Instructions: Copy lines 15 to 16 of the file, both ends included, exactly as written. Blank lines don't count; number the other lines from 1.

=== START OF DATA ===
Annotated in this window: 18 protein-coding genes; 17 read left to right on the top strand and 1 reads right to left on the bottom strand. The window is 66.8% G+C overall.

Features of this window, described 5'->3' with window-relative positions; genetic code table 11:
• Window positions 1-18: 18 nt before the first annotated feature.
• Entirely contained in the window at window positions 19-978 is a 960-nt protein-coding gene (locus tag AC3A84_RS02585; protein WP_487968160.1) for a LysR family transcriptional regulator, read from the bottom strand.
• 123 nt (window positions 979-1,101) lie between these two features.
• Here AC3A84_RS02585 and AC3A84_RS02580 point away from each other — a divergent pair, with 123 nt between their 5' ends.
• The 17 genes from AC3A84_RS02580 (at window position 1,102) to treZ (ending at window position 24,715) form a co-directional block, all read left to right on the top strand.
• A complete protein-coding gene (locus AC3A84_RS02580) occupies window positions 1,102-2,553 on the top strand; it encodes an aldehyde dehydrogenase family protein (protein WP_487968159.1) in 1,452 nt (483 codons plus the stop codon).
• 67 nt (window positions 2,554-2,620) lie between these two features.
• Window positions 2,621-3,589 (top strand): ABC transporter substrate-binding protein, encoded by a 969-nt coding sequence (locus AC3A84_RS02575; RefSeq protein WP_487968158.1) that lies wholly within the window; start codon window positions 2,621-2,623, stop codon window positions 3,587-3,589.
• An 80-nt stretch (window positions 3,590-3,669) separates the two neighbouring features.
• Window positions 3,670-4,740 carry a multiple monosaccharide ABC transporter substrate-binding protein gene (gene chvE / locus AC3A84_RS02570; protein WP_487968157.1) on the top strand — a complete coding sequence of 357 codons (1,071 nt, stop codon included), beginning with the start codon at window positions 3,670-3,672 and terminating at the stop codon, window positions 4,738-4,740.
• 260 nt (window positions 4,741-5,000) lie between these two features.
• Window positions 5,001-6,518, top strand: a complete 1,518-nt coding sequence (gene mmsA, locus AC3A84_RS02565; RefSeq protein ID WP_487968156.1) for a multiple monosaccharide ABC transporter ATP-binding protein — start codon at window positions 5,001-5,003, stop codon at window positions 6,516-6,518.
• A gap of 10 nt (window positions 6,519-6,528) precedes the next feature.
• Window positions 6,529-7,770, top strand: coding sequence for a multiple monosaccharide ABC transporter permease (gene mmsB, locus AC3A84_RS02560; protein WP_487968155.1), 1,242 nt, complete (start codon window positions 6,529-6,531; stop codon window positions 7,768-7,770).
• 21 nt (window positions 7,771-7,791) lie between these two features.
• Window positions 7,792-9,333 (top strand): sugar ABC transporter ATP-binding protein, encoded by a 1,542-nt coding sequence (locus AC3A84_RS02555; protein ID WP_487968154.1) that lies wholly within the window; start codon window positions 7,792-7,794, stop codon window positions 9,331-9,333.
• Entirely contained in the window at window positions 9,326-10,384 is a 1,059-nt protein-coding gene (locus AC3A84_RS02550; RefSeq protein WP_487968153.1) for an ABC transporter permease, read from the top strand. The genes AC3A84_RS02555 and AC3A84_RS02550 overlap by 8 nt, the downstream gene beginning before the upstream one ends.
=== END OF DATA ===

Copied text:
• A gap of 10 nt (window positions 6,519-6,528) precedes the next feature.
• Window positions 6,529-7,770, top strand: coding sequence for a multiple monosaccharide ABC transporter permease (gene mmsB, locus AC3A84_RS02560; protein WP_487968155.1), 1,242 nt, complete (start codon window positions 6,529-6,531; stop codon window positions 7,768-7,770).